This week, Microsoft will officially unleash the Surface Laptop, a $US999 Apple MacBook rival with solid specs and eye-catching aesthetics. There’s more to this story than just the hardware, however.
The Surface Laptop serves as the showcase device for Windows 10 S, a new version of Microsoft’s flagship operating system. This new Windows 10 S is designed to offer better battery life, security, and performance on even the cheapest laptops…with one big tradeoff.
With Windows 10 S, you can only, and I emphasise only, download software from the Windows Store, Microsoft’s app market. That means that you won’t be able to download and install popular software like Google Chrome or Adobe Photoshop, among other things.
After a little over a week with the Surface Laptop, I’m here to tell you that Windows 10 S is a solid idea. But in reality, its execution is lacking, and more than a little frustrating. In fact, I’d go so far as to say that it’s the only thing wrong with the Surface Laptop, which is otherwise fantastic.
So what’s the big idea?
First, it’s important to note that you’re never totally stuck with Windows 10 S. If you don’t like it, you can go to the Windows Store and pay $US49 for an upgrade to the stock-standard Windows 10 Pro. Surface Laptop owners can make that one-way switch for free through the end of 2017.
With that said: Windows 10 S is a shot across the bow at Google. It boasts a faster start-up time, higher security, easier management for the IT department, and speedier performance on all laptops — all hallmark features of Google’s low-cost Chromebooks, which are the most popular computers in American classrooms.
With your normal, average Windows computer, all the programs running in the background — many of which were placed there by the PC manufacturer — gradually eat up more and more of your computing power over time. PC superusers call this “bit rot,” and reinstall Windows on their machines periodically just to clear it out.
Enter Windows 10 S: Since it can only run software from the Windows Store, there’s no way that those little background programs can even get installed, let alone sap and impurify your precious computing power. That same limitation also means most viruses and malware aren’t able to worm their way into your system, either.
And as a nice side-benefit, cutting down on all that background activity on your system also brings theoretical gains to battery life.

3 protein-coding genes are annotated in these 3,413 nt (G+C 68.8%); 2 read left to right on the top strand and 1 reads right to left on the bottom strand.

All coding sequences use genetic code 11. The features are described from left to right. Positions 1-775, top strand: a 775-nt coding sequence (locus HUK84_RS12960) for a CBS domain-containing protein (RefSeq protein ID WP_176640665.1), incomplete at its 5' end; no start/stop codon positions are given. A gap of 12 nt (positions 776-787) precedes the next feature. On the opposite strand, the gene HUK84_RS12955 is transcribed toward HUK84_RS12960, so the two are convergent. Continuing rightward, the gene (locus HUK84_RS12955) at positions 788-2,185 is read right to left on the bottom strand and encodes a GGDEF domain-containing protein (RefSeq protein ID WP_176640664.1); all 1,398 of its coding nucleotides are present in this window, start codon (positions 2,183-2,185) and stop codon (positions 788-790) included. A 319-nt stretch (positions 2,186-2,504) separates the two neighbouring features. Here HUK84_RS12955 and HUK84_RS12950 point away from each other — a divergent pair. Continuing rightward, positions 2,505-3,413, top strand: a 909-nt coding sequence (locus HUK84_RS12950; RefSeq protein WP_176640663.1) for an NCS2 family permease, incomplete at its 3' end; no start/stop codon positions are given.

It’s all a fine idea. It’s too bad the execution is so dad-gum frustrating.
What’s it like to use?
At first, Windows 10 S seems like it might be just dandy.
The Microsoft Edge browser, while still not up to the same level as Google Chrome, is way better and faster than its predecessor Internet Explorer. The Windows Store has key apps like Facebook, Slack, Twitter and Netflix, and Microsoft promises fully-featured desktop PC versions of Microsoft Office, Apple iTunes, and Spotify are on their way to the Windows Store imminently.
So for the first day or so, I was cruising along, using Edge, and enjoying what seems to genuinely be a slightly speedier version of Windows 10.
Unfortunately, it didn’t take long for cold, cruel reality to set in.
One of the first things I do on every new PC is install Steam, the mega-popular video game social network-slash-store. But there’s no version of Steam for the Windows Store, meaning that my shiny new computer couldn’t play most any of my existing PC games.
OK, fine. I tried to get over that very minor headache. And yet, I kept running into more: At work, we use a service called Okta, which manages our logins to systems like payroll and expense reporting. Okta plugs into the Google Chrome browser… but it’s not available for Microsoft Edge. And you can’t install Chrome, if you recall. Argh.
And then, I tried to sign into an online meeting using Google Hangouts. You need to install a browser plugin to make it work, which is normally no big deal. But because that plugin didn’t come from the Windows Store, it won’t open. I had to scramble to grab my iPhone, so I could use the app to get into that meeting. Argh, again.
The bottom line
I recognise that not everybody uses the same mix of apps that I do. I would, however, bet money that if you’re using Windows 10 S for anything other than Facebook, Netflix, and Microsoft Office, you’re going to run into some kind of incompatibility or unavailable bit of software, sooner or later.
To Microsoft’s credit, the company is positioning this mainly as an operating system for the classroom. The Windows Store may not have the same variety of apps as iPhone and Android, but it does have games like Minecraft and Roblox, both smash hits among the younger crowd.
And it’s certainly possible that as the Windows Store attracts more developers, those gaps in what you can do with Windows 10 S will get fewer and further between.
Still, truthfully, while I did notice some of those faster boot-up times and so on, it didn’t seem like such a gain over the stock-standard Windows 10 that it’s worth these tradeoffs. If you do get a Surface Laptop, I’d advise you to go to Windows 10 Pro, ASAP, while it’s still free.
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